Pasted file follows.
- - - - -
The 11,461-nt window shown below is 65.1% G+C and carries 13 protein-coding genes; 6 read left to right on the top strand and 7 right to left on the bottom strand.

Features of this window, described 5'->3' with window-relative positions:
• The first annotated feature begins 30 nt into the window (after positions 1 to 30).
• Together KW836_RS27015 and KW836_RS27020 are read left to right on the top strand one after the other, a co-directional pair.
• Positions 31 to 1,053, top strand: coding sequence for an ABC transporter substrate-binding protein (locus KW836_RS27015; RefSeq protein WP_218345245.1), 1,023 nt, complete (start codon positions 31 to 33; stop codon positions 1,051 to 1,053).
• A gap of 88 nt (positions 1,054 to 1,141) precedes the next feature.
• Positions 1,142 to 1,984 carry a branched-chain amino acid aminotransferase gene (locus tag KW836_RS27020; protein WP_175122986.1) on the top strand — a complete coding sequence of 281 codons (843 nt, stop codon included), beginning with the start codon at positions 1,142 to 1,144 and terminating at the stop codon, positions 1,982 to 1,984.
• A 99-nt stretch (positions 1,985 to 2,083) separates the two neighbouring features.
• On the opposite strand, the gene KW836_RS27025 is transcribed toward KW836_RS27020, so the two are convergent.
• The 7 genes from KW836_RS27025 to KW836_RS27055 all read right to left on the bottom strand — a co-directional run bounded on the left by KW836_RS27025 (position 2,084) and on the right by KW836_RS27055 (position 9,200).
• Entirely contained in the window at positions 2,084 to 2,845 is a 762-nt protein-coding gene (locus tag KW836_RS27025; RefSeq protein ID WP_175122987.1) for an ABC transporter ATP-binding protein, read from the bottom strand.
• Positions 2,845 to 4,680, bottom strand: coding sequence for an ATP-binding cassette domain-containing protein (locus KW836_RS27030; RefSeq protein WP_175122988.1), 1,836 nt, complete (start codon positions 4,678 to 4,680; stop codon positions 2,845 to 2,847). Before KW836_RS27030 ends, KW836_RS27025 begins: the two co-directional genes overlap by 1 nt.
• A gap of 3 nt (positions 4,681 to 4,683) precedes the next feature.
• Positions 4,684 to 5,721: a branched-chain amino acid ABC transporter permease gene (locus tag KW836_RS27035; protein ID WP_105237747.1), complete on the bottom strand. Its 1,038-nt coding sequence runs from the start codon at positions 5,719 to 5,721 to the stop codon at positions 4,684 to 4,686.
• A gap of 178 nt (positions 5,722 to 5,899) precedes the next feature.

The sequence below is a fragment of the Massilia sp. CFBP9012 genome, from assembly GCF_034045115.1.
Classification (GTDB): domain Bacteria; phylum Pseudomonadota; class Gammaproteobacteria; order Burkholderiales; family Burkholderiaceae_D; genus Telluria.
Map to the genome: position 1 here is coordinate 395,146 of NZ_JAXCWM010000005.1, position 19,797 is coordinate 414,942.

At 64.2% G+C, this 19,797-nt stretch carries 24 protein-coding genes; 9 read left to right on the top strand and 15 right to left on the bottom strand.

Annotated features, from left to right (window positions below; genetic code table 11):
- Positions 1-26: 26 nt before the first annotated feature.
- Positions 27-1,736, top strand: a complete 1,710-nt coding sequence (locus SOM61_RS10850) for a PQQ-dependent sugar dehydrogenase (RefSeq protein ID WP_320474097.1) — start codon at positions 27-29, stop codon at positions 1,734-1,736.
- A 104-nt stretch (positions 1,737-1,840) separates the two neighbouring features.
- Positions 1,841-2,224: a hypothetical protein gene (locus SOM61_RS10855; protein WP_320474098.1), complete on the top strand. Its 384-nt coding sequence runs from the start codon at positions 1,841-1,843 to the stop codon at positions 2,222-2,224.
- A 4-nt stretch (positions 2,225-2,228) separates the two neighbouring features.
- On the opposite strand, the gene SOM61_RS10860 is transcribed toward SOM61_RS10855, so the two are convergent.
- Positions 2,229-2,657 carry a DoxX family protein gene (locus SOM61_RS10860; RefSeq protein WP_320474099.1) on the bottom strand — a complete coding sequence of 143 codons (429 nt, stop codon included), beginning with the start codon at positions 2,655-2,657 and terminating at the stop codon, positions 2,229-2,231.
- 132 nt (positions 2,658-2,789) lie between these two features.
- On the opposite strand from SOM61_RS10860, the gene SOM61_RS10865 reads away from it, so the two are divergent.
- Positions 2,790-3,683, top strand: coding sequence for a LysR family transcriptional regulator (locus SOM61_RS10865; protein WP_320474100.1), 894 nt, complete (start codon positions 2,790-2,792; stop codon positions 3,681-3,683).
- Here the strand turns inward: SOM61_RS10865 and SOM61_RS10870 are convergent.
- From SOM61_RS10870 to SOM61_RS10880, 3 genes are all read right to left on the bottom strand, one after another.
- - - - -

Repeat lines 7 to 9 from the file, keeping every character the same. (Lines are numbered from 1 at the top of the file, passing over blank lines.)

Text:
• Positions 1,142 to 1,984 carry a branched-chain amino acid aminotransferase gene (locus tag KW836_RS27020; protein WP_175122986.1) on the top strand — a complete coding sequence of 281 codons (843 nt, stop codon included), beginning with the start codon at positions 1,142 to 1,144 and terminating at the stop codon, positions 1,982 to 1,984.
• A 99-nt stretch (positions 1,985 to 2,083) separates the two neighbouring features.
• On the opposite strand, the gene KW836_RS27025 is transcribed toward KW836_RS27020, so the two are convergent.